There has been a lot of news recently regarding the joint venture between GT Advanced Technologies (NASDAQ:GTAT) and Apple (NASDAQ:AAPL) to build a factory to manufacture crystalline sapphire for use as display cover glass for upcoming Apple products. I am long GTAT so I've enjoyed the resulting run up in the stock, but I am also long Corning (NYSE:GLW) who manufactures Gorilla Glass, the current cover glass of choice for most high-end mobile touch-screen devices. If crystalline sapphire is superior to Gorilla Glass, should Corning investors be concerned that Gorilla Glass will be supplanted by sapphire? Maybe.
I think there are many reasons that Gorilla Glass will continue to be a popular choice for cover glass including cost, ease of manufacturing, thinness, weight, and environmental impact. However, here I want to focus on a physical reason, namely the degradation of flexural strength caused by microscopic abrasions.
The Material Science Matters
In almost every measurable way, it appears that crystalline sapphire is mechanically superior to Gorilla Glass. Take a look at the summary table below pulled from some GTAT marketing material. I confirmed the Gorilla Glass specifications (Gorilla Glass 2) with Corning's own marketing material.
Gorilla Glass is significantly less dense (lighter at same volume) and has a slightly smaller dielectric constant, which I suspect makes it perform slightly better as a touchscreen. My reasoning is as follows. A dielectric is a material that increases the capacitance of a capacitor at a given electric field strength (voltage). A capacitive touchscreen works by sensing the dielectric effect of a finger when it touches it. If the screen itself has a larger dielectric, the change induced by a finger is proportionally reduced and so is the sensitivity of the touch interface. A finger probably has a dielectric about ten-times the screen's so the difference may be negligible. I have to do more research to confirm this.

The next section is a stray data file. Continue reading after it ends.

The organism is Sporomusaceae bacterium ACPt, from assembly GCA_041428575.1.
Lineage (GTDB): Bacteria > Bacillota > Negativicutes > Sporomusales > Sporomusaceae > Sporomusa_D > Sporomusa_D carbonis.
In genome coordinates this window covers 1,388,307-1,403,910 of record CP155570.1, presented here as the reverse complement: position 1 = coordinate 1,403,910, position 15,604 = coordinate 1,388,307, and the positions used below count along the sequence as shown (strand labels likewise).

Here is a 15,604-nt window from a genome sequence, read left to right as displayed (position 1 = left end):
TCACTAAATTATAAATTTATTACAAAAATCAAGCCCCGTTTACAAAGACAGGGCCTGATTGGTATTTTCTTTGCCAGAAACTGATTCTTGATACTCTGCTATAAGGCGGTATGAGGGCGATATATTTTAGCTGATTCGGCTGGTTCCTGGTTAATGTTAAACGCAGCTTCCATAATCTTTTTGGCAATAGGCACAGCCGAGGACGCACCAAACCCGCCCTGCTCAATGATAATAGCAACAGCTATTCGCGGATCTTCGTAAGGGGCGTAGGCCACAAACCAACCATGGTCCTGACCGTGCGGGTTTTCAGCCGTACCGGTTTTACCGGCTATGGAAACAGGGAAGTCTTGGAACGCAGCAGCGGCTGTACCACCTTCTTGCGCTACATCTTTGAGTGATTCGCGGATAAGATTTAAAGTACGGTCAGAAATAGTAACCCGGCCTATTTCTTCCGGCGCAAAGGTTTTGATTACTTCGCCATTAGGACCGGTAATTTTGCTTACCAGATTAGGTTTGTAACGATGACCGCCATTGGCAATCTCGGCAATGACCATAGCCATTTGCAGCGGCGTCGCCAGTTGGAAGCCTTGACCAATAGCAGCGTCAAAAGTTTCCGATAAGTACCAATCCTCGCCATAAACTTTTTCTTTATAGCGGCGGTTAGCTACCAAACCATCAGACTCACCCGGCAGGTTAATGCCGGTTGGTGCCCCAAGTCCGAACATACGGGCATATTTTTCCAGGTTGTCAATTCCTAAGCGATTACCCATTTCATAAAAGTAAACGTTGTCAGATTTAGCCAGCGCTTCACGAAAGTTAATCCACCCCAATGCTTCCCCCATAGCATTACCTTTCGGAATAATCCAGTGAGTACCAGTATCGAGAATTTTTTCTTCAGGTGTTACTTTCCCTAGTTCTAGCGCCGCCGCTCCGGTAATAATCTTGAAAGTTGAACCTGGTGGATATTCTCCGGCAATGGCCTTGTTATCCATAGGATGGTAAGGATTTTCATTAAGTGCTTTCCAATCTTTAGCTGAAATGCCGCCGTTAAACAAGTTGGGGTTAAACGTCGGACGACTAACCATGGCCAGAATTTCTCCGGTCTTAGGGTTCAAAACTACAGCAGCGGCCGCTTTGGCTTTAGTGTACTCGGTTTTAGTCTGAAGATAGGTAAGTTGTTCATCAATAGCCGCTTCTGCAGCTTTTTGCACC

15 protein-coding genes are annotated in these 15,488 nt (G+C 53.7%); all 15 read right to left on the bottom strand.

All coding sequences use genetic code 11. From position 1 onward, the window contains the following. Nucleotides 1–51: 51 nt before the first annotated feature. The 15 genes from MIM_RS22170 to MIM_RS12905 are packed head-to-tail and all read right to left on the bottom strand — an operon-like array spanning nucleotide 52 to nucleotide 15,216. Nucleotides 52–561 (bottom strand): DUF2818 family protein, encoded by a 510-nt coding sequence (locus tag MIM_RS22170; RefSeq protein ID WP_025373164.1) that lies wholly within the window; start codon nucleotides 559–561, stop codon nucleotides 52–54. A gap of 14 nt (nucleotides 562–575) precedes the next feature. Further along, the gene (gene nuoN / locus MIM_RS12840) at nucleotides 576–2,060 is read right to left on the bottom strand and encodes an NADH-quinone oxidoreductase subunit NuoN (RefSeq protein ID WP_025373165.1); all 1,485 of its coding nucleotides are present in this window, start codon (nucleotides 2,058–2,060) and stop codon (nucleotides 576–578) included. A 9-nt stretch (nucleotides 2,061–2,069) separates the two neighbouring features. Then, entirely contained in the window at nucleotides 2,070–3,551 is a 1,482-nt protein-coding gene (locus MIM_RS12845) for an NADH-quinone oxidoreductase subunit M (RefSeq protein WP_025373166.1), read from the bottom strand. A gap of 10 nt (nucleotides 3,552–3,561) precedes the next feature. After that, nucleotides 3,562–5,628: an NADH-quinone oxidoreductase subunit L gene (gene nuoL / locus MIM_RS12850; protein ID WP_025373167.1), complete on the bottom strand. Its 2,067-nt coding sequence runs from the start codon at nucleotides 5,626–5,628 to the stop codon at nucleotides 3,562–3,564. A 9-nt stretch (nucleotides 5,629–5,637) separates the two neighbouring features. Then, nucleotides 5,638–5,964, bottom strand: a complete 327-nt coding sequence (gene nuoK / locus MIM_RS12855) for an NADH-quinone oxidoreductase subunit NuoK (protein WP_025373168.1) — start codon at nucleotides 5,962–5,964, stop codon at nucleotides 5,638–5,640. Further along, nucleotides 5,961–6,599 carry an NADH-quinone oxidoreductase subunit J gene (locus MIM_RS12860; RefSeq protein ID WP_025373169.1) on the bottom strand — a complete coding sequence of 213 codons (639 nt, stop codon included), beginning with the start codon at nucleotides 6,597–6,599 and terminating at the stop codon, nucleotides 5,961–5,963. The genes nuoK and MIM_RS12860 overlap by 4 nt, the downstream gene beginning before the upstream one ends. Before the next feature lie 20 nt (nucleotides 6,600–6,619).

In regard to the other mechanical properties listed, sapphire seems to have a significant advantage. For example, sapphire has approximately three-fold greater hardness when compared to Gorilla Glass meaning it is less likely to be scratched. To be more specific, hard materials like sapphire, quartz, and diamond, have greater resistance to permanent deformation when subjected to friction.
The elastic modulus is a ratio of stress (applied pressure usually) over strain (stretch). It is a measure of stiffness. An elastic modulus of 1 GPa (gigapascal) means it would take over 140,000 pounds per square inch of pressure to stretch the material in question by a factor of two. The problem with elastic modulus as a descriptor of a material is that it says little about a material's toughness, that is, the ability of a material to deform without breaking. Most materials fail (break) way before they stretch any meaningful amount.
Some measures of toughness are given in the table, namely fracture toughness and flexure strength. Again it seems that sapphire has the upper hand (although no flexure strength is given for Gorilla Glass). On the other hand, tests like the one conducted in this Corning-produced video seem to suggest Gorilla Glass is much tougher then Sapphire. The following screen shot is taken from the end of the video. The test being conducted most closely measures flexure strength (the value missing for Gorilla Glass in the table above).
The sapphire sample shatters under 161 pounds of force while the Gorilla Glass remains intact even under about two and a half times as much force. The message Corning is trying to convey is that sapphire is not tough, it is in fact brittle (has a smaller fracture toughness). Which marketing material do you trust? There is truth in both.
Bend But Don't Break